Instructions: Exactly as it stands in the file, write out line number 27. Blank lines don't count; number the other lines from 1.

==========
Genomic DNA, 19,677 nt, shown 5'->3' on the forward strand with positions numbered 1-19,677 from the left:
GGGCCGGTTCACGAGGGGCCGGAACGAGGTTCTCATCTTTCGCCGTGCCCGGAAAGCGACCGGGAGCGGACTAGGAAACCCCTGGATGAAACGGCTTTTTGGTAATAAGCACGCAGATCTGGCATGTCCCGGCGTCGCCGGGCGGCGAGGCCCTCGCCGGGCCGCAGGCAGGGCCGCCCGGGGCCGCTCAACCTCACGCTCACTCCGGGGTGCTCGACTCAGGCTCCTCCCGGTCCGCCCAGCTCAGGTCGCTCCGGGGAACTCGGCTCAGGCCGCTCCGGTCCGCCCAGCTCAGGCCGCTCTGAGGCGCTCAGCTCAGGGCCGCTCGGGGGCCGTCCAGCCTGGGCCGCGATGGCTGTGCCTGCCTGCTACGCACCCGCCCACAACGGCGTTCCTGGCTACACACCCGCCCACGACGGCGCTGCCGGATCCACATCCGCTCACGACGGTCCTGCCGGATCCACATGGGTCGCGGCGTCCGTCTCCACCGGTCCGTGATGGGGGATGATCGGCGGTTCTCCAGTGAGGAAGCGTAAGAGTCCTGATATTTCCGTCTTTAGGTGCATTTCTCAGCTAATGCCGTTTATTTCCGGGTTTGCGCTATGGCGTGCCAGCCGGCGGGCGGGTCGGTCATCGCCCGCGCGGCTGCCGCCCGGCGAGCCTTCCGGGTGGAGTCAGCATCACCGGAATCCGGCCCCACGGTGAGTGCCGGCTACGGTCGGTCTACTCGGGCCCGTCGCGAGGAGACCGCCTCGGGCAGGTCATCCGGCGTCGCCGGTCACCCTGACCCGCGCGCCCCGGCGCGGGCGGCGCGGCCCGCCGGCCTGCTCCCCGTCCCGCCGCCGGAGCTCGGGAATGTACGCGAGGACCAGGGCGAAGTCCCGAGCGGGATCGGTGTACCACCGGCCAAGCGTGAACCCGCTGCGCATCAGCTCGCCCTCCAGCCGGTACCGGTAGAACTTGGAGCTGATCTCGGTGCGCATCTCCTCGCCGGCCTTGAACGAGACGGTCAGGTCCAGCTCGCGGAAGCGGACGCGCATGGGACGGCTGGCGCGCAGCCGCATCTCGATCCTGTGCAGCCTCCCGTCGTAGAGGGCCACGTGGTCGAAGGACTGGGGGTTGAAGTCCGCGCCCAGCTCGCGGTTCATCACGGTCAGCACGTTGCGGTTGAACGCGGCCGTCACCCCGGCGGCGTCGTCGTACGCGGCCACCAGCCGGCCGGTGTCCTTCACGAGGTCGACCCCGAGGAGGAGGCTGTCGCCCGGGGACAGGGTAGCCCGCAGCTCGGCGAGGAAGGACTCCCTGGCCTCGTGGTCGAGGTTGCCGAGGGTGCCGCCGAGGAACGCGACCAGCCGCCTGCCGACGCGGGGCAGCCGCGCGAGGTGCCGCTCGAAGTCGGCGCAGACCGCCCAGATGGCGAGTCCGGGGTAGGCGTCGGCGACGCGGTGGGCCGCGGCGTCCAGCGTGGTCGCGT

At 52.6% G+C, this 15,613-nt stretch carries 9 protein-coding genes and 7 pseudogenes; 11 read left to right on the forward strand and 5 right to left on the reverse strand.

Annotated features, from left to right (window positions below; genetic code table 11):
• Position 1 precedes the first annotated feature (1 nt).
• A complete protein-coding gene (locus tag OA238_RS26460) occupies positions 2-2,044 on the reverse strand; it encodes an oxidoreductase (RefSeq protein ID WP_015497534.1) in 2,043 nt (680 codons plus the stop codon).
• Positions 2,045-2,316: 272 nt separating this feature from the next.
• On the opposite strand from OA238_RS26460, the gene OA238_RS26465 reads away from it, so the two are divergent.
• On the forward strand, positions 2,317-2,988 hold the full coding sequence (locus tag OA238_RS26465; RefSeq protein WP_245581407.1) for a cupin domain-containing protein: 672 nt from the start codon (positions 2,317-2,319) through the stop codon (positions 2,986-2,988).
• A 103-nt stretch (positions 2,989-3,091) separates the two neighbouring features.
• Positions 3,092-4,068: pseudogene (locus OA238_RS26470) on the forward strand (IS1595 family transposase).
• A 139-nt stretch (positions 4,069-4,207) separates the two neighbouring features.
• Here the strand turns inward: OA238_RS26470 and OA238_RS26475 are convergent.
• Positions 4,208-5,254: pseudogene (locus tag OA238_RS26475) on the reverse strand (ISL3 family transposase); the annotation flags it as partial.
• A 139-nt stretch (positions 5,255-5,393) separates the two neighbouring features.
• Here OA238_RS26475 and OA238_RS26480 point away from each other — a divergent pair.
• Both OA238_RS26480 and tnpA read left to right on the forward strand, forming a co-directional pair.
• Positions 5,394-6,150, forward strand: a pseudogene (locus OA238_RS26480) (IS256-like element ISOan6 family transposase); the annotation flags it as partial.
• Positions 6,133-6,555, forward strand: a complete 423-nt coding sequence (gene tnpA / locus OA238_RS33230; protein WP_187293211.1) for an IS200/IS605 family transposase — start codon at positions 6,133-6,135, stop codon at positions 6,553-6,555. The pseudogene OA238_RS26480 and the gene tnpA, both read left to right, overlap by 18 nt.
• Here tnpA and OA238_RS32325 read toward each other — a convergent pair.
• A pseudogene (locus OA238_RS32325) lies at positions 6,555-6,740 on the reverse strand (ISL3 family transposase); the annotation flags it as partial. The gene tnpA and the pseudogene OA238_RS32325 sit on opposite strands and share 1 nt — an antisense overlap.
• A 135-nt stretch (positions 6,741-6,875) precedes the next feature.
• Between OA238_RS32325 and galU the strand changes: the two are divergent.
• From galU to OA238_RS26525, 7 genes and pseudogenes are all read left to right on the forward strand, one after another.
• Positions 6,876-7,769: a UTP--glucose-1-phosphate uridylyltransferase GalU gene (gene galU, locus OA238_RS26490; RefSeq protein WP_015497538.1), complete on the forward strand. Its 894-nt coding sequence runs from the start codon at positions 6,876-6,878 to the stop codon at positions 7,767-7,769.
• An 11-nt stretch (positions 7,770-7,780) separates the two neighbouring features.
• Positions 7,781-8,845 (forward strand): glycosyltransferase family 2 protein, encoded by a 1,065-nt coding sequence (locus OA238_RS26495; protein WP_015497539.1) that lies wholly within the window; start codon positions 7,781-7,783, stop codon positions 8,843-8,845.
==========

• Positions 7,781-8,845 (forward strand): glycosyltransferase family 2 protein, encoded by a 1,065-nt coding sequence (locus OA238_RS26495; protein WP_015497539.1) that lies wholly within the window; start codon positions 7,781-7,783, stop codon positions 8,843-8,845.